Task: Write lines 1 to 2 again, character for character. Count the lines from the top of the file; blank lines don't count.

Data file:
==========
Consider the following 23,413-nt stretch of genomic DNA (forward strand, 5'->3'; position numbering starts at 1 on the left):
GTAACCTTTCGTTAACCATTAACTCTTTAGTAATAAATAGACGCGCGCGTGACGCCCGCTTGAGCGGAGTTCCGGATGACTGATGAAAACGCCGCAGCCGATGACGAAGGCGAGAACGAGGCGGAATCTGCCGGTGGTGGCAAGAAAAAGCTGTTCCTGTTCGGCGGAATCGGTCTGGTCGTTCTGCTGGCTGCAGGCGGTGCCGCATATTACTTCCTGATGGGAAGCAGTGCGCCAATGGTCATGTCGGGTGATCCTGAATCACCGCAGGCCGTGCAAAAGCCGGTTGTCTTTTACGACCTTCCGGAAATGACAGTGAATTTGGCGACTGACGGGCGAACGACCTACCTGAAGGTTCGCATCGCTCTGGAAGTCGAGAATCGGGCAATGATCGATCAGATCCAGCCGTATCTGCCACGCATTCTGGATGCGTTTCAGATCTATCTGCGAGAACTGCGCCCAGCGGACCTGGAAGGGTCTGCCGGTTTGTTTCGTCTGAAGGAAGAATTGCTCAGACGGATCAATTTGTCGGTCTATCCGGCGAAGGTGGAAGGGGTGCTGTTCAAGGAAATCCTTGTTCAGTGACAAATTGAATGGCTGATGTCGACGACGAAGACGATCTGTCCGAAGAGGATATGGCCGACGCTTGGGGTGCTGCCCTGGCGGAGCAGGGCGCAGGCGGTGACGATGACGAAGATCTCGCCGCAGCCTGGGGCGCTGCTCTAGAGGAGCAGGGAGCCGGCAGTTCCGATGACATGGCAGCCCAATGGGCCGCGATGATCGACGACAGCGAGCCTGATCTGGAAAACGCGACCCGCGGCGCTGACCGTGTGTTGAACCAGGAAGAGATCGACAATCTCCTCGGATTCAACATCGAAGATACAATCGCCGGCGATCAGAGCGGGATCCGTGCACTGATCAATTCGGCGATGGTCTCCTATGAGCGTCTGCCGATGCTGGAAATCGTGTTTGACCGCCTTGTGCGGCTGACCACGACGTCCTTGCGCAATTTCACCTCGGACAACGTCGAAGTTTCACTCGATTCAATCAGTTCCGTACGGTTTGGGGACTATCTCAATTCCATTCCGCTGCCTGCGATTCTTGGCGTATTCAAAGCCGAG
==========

Consider the following 23,413-nt stretch of genomic DNA (forward strand, 5'->3'; position numbering starts at 1 on the left):
GTAACCTTTCGTTAACCATTAACTCTTTAGTAATAAATAGACGCGCGCGTGACGCCCGCTTGAGCGGAGTTCCGGATGACTGATGAAAACGCCGCAGCCGATGACGAAGGCGAGAACGAGGCGGAATCTGCCGGTGGTGGCAAGAAAAAGCTGTTCCTGTTCGGCGGAATCGGTCTGGTCGTTCTGCTGGCTGCAGGCGGTGCCGCATATTACTTCCTGATGGGAAGCAGTGCGCCAATGGTCATGTCGGGTGATCCTGAATCACCGCAGGCCGTGCAAAAGCCGGTTGTCTTTTACGACCTTCCGGAAATGACAGTGAATTTGGCGACTGACGGGCGAACGACCTACCTGAAGGTTCGCATCGCTCTGGAAGTCGAGAATCGGGCAATGATCGATCAGATCCAGCCGTATCTGCCACGCATTCTGGATGCGTTTCAGATCTATCTGCGAGAACTGCGCCCAGCGGACCTGGAAGGGTCTGCCGGTTTGTTTCGTCTGAAGGAAGAATTGCTCAGACGGATCAATTTGTCGGTCTATCCGGCGAAGGTGGAAGGGGTGCTGTTCAAGGAAATCCTTGTTCAGTGACAAATTGAATGGCTGATGTCGACGACGAAGACGATCTGTCCGAAGAGGATATGGCCGACGCTTGGGGTGCTGCCCTGGCGGAGCAGGGCGCAGGCGGTGACGATGACGAAGATCTCGCCGCAGCCTGGGGCGCTGCTCTAGAGGAGCAGGGAGCCGGCAGTTCCGATGACATGGCAGCCCAATGGGCCGCGATGATCGACGACAGCGAGCCTGATCTGGAAAACGCGACCCGCGGCGCTGACCGTGTGTTGAACCAGGAAGAGATCGACAATCTCCTCGGATTCAACATCGAAGATACAATCGCCGGCGATCAGAGCGGGATCCGTGCACTGATCAATTCGGCGATGGTCTCCTATGAGCGTCTGCCGATGCTGGAAATCGTGTTTGACCGCCTTGTGCGGCTGACCACGACGTCCTTGCGCAATTTCACCTCGGACAACGTCGAAGTTTCACTCGATTCAATCAGTTCCGTACGGTTTGGGGACTATCTCAATTCCATTCCGCTGCCTGCGATTCTTGGCGTATTCAAAGCCGAG